> hearing, once they know that the Korean writing system is similiar in
> approach as SignWriting (because the symbols in the Korean system
> correspond with how the sounds are produced), then that helps them to
> see that SW isn't so strange after all. For ASL deaf, I tend to point
> out some of the non-manual markers we tend to use in our
> conversations. I explain how those can be included in our writing ...
> oh, yeah and by the way, we can write the signs clearly too ;) . Most
> alphabets, syllabaries, abjads, etc. are symbols that represent the
> final product of the articulators. SignWriting goes one level deeper
> and actually shows the articulators in motion (in a manner of
> speaking). So does Korean as I understand it or at least that is the
> closest analogy we have from spoken languages.
> I'm less inclined to "throw out the technical terms". I think it is
> better for us to help clarify the terms and illustrate where sign
> languages are similar or different than spoken languages. Over time,
> the bias will disappear. If one studies the professional literature on
> sign languages, then it is next to impossible that they can truly
> retain the bias against sign languages. And if they have the bias
> anyway, changing the wiktionary isn't going to do a whole lot to
> change things in my opinion. Personally, the more we use SignWriting
> to describe sign languages and the linguistic properties of sign
> languages _and_ to develop literature in our sign languages, the more
> people will begin to see the value of both sign languages in general
> and SignWriting as a system to record sign languages. When they see
> our professional discussions of the terms, then they will be more
> inclined to listen because we are pointing out clarifications in how
> they use their terms rather than simply throwing out the words because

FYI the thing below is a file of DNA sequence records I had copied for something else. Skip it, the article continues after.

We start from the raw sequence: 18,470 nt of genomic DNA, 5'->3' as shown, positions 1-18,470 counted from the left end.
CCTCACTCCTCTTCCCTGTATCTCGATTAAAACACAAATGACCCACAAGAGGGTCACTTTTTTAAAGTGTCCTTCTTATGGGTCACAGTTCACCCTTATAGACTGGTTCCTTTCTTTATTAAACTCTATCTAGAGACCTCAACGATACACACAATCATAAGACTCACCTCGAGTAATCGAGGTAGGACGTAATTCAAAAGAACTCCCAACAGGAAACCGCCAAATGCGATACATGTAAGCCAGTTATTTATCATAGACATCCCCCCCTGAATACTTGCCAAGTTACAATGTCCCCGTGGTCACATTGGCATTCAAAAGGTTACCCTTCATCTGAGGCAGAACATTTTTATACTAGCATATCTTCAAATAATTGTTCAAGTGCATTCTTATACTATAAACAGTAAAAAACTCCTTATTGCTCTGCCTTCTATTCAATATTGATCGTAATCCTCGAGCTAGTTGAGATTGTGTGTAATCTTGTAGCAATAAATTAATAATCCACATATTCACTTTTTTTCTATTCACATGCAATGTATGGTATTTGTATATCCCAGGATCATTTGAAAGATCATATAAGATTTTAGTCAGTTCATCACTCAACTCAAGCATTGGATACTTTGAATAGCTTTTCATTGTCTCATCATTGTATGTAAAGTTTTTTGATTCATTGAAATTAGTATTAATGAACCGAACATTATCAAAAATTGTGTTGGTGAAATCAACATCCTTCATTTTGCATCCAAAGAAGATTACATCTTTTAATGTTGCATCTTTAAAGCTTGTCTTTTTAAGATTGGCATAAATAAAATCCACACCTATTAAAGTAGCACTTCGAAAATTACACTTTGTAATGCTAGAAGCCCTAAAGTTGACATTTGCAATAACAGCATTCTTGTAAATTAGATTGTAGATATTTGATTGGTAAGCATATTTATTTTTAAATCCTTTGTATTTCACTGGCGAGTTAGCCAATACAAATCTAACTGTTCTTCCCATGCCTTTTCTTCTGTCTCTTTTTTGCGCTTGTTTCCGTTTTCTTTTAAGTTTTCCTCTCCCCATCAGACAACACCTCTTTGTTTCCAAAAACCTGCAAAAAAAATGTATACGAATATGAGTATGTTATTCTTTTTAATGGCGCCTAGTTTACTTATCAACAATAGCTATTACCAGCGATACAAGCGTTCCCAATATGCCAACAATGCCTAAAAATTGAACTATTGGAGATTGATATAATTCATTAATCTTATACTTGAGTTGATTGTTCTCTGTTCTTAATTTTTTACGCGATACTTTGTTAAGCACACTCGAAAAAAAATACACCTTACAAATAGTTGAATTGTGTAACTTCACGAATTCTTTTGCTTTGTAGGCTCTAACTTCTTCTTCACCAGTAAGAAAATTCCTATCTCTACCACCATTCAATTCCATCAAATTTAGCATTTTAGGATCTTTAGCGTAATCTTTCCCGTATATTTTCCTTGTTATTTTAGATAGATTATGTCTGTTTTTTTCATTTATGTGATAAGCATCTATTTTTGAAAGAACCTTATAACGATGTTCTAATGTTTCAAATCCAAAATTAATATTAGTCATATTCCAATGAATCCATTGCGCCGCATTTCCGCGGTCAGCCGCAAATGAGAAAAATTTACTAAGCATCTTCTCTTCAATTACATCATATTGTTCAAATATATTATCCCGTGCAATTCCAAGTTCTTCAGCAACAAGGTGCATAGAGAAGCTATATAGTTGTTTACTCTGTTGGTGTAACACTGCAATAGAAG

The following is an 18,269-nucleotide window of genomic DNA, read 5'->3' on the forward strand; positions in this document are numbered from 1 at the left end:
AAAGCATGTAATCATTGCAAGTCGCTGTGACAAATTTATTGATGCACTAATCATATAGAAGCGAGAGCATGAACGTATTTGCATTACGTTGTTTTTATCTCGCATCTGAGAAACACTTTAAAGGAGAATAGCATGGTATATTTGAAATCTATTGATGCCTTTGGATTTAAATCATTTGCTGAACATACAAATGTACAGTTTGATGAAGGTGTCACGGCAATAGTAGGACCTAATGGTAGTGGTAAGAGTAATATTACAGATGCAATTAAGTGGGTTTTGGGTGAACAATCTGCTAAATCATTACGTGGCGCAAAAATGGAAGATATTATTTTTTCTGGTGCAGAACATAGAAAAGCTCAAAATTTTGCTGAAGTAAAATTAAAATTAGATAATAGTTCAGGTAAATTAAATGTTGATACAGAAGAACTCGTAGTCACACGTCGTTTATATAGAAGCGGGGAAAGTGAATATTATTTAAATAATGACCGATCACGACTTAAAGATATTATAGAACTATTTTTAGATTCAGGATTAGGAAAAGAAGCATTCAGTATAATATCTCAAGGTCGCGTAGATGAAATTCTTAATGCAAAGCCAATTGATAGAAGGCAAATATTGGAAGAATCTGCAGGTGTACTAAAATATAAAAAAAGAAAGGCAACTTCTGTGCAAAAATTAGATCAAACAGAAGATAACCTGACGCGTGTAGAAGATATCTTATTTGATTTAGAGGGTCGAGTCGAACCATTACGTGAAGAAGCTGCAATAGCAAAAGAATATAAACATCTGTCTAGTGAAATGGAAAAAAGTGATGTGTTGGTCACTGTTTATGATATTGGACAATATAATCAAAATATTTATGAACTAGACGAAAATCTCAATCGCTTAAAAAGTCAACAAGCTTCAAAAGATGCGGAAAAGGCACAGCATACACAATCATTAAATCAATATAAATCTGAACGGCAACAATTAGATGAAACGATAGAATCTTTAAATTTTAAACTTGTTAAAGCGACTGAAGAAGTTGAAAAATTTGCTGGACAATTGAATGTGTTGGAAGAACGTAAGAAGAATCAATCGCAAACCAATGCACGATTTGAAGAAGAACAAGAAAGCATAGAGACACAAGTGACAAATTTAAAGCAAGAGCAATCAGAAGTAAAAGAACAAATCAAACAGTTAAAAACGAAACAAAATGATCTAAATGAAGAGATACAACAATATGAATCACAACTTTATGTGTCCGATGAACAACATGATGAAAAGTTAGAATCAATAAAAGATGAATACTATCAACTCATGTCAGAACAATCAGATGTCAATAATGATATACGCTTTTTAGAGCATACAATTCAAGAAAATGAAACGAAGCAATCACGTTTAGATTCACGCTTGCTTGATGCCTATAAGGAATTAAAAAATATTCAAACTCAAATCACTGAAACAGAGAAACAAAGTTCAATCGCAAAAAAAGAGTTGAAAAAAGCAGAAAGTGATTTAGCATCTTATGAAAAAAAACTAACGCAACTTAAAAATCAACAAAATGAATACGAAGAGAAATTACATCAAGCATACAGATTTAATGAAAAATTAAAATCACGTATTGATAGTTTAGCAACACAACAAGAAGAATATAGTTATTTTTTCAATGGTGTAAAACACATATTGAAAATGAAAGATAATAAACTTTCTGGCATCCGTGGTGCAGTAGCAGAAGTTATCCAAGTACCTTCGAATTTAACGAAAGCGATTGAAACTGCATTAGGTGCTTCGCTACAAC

> we don't like the meaning they attach to those technical terms.
> But again that's my opinion. ;)
> Stuart
> On Jun 21, 2005, at 18:53, Steve Slevinski wrote:
>     Hi all,
>     I love the term IMWA for many reasons. I'm a self proclaimed IMWA
>     snob. The IMWA is a true alphabet even though the dictionary
>     definition of an alphabet is outdated.
>     *Outdated Webster's definition of Alphabet* - /the letters used in
>     writing a language, arranged in a traditional order./
>     The IMWA does not contain letters, it contains symbols. The term
>     "character" is sufficient to represent either a letter or a
>     symbol. So the new and improved definition of an alphabet should
>     be...
>     *Alphabet*: /the characters used in writing a language, arranged
>     in a standardized order/.
>     And that's the IMWA. Sorting a sign language dictionary is only
>     possible because of the arranged order of symbols in the IMWA.
>     As a lay programmer, most of the mumbo jumbo of academia is
>     difficult for me. If you want to discuss "morphological sign
>     primitives" I immediately stop listening and try to figure out
>     what you're talking about.
>     I prefer simple and direct terminology. However, all of the simple
>     terminology is biased towards spoken languages. This is a problem
>     that we do not have to accept.
>     When I was discussing the ASL hand alphabet with a Deaf friend, he
>     immediately thought of fingerspelling the 26 letters of the
>     English alphabet.
>     <unknown.jpg>
>     Then I explained the 74 symbols of the ASL hand alphabet as a
>     subset of the IMWA with their own standard order.
>     <unknown.jpg>
>     His idea of an alphabet expanded and his respect for SignWriting
>     increased. And there was pride in his new understanding.
>     Lucyna had a challenge for programmers. Well, I have a challenge
>     for linguists. Update the spoken and signed languages of the world
>     without making it more complicated. We need to eliminate the bias
>     against signed languages. This will do more for our cause than
>     defining exact terms that describe exact meaning using fancy Latin
>     derivatives. We should have an active campaign to update the